So for example, somebody goes into the hospital for hip surgery, and they develop a blood clot in their leg, that's a complication. You get started on a new medication for a heart condition and you have an allergic reaction to it, that's a complication. So it's an untoward event on the heels of an intervention that happened. That's how I look at it as a physician.

NELSON: And it could be during an incident or as a result of an incident, right?

BAKER: Again, we don't usually use the word incident in medical practice, but, yes, it could be an immediate complication as a result of a medical intervention or therapy, or to could be what we call a delayed complication.

NELSON: And there are certain circumstances that precede those complications, agreed?

NELSON: That's a little vague, counselor. I wonder if you could --

NELSON: I mean, in any death investigation, you're trying to determine the cause and manner of death, right?

BAKER: Correct.

NELSON: And in this particular case, you obviously took into consideration the police restraint, right?

BAKER: Correct.

NELSON: But you also took into consideration the heart disease, correct?

BAKER: Yes.

NELSON: As well as the toxicology results, agreed?

BAKER: Yes.

NELSON: And you factored those in in your -- there's the cause and manner of death and then there's the second thing that you left blank, right, and then there's the contributing causes or contributing factor?

BAKER: Yes. The term of art is other significant conditions is what you're getting at, counselor.

NELSON: And that's simply something just something you have to do for the CDC, or did you take those into consideration as contributing to Mr. Floyd's cause of death?

BAKER: So, when you put those on a death certificate as a physician, what you're saying is, I think these played some role in this death. They had a contributing condition. I'm unaware of how the CDC would mandate what goes on there. Presumably, the goal is, you put things on there you think are relevant. You don't list trivial stuff on there that didn't play a role.

NELSON: So if something was significant enough, you put it on, but if it's insignificant and didn't contribute, you leave it off?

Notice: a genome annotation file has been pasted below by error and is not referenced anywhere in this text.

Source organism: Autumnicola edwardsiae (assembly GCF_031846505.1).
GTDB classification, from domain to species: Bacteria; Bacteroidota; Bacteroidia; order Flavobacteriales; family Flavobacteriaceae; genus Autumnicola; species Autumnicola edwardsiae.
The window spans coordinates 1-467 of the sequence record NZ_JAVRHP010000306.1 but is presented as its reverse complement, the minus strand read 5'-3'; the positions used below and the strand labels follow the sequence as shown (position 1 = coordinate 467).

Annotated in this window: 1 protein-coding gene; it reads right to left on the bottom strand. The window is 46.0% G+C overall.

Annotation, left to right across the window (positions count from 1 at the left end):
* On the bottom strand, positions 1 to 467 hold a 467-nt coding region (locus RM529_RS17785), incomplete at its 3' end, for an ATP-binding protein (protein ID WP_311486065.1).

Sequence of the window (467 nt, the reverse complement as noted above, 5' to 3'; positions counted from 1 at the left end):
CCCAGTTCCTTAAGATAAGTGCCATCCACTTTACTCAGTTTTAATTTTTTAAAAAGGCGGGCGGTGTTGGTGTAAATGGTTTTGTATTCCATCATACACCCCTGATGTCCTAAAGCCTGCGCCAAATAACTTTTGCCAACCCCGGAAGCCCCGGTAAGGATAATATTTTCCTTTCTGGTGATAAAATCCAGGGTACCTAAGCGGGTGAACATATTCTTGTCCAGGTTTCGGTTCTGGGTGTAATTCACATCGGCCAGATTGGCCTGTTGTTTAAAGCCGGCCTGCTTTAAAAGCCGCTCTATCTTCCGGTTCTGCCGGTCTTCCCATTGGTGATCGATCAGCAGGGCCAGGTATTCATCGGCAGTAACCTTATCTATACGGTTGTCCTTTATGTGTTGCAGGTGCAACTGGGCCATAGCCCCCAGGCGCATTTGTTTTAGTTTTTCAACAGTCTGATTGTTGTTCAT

BAKER: Generally, yes.

NELSON: OK. And so, in your opinion both the heart disease as well as the history of hypertension and the drug -- the drugs that were in his system played a role in Mr. Floyd's death?

BAKER: In my opinion, yes.

NELSON: All right. Now, again, in terms of your autopsy report, you don't generally note negative findings, right? If something is normal, you may just say it's normal, but you wouldn't yet have to take special note to say the heart is completely perfectly normal?

BAKER: That's a really long question, counselor, but I think I can give you a reasonable answer to that. For most normal organs, we have a boilerplate description for what that organ is. So if a spleen is normal, I'm going to give a normal description of the spleen with the weight of that spleen, the same for a liver.

Depending on the nature of a particular case, there are -- I used this term earlier -- pertinent negatives. Things that you think might be on the body based on the circumstances, so you specifically seek those things out. And if they're not there, you document them because they're lack -- the fact that they're not present really means something.

[15:45:00]

So I don't know if that answered your question. There are some things that are normal, but they're almost always normal and we go to the next step of the autopsy. There's sometimes that depending on the complexity of the case, the fact that's it's not there, you're going to dwell on that. You're going to do special dissection. You're going to take a picture, whatever you need to do to document that you specifically looked for something and it wasn't there.

NELSON: OK. And so in that regard, if you note something, whether it's odd or irregular or it's the negative, right, you take special precaution to note those things in your autopsy?

BAKER: Ideally, yes. You -- not only do you document that in your narrative report, but you take a picture of things that are there, and you document things that aren't there that people might have expected to be there.

NELSON: OK. And it was -- it's interesting to me that you made a conscious decision not to watch any videos before you performed the autopsy, correct?